There’s a delicate balancing act here of course. We need to tell the truth about climate breakdown and the urgency of the moment. But we need to avoid phrases that suggest masterplans and control. So talk about the energy transition by all means. But maybe don’t call it The Great Transition and play into the hands of conspiracy. Avoid “overdramatic, portentous or ominous language for the sake of arresting headlines,” the ISD advises. As examples, they cite phrases such as “the Great Reset”, and a Time Magazine front cover that read “The Pandemic Remade Every Corner of Society. Now It’s the Climate’s Turn”.

I think it’s also important that the environmental movement say more about what they’re for, rather than just what they’re against. Talk more about freedom and democracy. Try and identify exactly what it is that people fear when they worry about a climate lockdown, and directly address those things, without judgement.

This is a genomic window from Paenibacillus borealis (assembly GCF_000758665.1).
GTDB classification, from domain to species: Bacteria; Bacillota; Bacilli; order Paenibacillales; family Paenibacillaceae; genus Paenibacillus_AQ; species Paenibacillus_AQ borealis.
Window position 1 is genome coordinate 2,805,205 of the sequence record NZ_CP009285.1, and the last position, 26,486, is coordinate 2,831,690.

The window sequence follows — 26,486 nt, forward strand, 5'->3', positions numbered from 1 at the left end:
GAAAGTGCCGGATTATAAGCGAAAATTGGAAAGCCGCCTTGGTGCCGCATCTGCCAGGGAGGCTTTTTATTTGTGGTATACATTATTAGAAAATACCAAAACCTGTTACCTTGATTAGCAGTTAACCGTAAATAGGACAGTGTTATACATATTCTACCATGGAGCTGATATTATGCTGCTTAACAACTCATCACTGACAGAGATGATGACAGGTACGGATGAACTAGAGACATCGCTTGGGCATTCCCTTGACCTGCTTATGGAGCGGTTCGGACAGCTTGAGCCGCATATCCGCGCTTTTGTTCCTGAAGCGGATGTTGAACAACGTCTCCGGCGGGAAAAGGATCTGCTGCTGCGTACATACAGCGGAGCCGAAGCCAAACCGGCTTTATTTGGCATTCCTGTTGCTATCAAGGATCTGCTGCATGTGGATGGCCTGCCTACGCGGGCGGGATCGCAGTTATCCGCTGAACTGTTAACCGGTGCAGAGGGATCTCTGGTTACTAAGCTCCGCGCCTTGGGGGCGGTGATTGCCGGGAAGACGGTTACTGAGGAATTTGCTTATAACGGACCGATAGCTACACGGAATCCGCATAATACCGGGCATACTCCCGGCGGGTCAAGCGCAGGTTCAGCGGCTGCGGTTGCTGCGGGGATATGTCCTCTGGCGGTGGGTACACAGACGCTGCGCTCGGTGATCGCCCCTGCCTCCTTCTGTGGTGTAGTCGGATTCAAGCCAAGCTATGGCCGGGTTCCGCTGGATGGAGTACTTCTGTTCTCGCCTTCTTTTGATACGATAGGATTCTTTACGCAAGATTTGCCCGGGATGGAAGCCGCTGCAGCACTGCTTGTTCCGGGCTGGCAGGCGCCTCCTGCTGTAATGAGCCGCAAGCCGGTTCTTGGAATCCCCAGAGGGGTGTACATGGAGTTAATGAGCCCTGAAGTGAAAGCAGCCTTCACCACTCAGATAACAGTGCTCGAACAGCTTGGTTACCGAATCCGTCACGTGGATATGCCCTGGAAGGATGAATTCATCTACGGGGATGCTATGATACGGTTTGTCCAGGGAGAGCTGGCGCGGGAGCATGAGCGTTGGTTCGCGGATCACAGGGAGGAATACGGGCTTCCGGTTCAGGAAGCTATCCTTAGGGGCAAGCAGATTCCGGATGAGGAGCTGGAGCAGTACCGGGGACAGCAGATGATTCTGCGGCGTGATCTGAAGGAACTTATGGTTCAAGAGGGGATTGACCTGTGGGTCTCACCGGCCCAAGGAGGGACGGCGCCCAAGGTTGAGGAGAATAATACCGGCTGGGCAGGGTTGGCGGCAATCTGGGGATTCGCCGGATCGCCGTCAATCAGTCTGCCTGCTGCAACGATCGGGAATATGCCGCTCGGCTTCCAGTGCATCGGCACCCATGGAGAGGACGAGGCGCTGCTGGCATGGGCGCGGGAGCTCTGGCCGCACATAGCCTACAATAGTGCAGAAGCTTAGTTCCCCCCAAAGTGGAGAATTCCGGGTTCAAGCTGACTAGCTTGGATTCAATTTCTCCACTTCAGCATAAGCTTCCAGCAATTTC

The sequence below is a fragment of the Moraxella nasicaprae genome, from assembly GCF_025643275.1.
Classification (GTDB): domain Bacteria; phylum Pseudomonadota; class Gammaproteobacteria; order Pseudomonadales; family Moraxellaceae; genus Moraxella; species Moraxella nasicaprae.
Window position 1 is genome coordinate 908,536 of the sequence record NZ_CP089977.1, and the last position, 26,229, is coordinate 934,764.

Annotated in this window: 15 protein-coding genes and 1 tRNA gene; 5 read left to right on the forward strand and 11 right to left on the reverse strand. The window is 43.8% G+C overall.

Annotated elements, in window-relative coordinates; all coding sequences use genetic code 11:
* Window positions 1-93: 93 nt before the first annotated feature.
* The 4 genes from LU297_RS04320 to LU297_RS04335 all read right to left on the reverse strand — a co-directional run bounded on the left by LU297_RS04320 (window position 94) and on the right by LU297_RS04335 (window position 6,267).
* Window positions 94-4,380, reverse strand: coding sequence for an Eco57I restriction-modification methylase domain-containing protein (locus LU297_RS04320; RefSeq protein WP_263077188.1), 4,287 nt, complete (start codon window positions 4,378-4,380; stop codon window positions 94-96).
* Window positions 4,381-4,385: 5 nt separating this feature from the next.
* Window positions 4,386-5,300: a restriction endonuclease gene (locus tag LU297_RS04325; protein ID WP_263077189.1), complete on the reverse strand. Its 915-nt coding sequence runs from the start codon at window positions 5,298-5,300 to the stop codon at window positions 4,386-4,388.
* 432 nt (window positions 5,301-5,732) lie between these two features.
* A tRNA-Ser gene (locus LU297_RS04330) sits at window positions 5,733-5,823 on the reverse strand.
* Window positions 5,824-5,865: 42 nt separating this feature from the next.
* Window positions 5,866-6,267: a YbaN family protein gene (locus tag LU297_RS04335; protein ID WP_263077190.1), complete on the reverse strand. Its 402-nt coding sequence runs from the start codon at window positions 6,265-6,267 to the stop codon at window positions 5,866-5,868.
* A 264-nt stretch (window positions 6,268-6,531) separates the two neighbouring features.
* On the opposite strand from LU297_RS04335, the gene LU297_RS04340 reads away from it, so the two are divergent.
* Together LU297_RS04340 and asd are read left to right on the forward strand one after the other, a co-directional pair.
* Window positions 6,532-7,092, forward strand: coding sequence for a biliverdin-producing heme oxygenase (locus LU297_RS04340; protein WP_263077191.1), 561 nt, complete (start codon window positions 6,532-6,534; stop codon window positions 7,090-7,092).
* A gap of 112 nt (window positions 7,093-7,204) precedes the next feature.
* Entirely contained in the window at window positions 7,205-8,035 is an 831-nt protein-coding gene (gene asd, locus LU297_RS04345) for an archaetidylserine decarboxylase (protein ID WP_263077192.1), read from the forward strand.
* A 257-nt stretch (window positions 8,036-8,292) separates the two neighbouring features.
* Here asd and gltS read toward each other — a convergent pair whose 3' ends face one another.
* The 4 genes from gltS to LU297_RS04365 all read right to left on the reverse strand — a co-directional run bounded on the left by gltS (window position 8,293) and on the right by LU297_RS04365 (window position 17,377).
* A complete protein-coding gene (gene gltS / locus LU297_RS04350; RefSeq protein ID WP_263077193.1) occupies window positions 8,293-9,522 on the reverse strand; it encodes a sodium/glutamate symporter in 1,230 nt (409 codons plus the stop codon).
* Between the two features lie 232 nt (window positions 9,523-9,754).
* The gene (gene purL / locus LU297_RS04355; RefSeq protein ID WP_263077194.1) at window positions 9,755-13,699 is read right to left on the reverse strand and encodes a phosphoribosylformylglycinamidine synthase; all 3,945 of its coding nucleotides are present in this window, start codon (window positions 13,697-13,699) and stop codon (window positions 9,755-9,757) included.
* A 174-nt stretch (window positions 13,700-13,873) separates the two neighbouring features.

And so with that in mind, let me just say this. I will never support a climate lockdown. (I know a lot of people working on climate, and I don’t personally know anyone who does support it.) It would be oppressive, destructive and misguided. It would blame individuals for a systemic problem, and blame everyone equally when some people have far higher carbon emissions than others. They won’t, because it’s a terrible idea nobody wants to do – but if the government ever attempts to call a climate lockdown, I’ll oppose it.

But – and this is important for the mental health of people just trying to do their jobs – save your anger for an actual climate lockdown. Not Oxford Council trying to put in some traffic filters.

1 comment

  1. Whilst I appreciate your thinking around avoiding language that might be used against you in future, the reality is you are then creating two issues.

    1. Conspiracy theorists will always find a conspiracy. How information is presented won’t change that.

    2. It allows them to shape narratives and in doing so make it more challenging to communicate problems.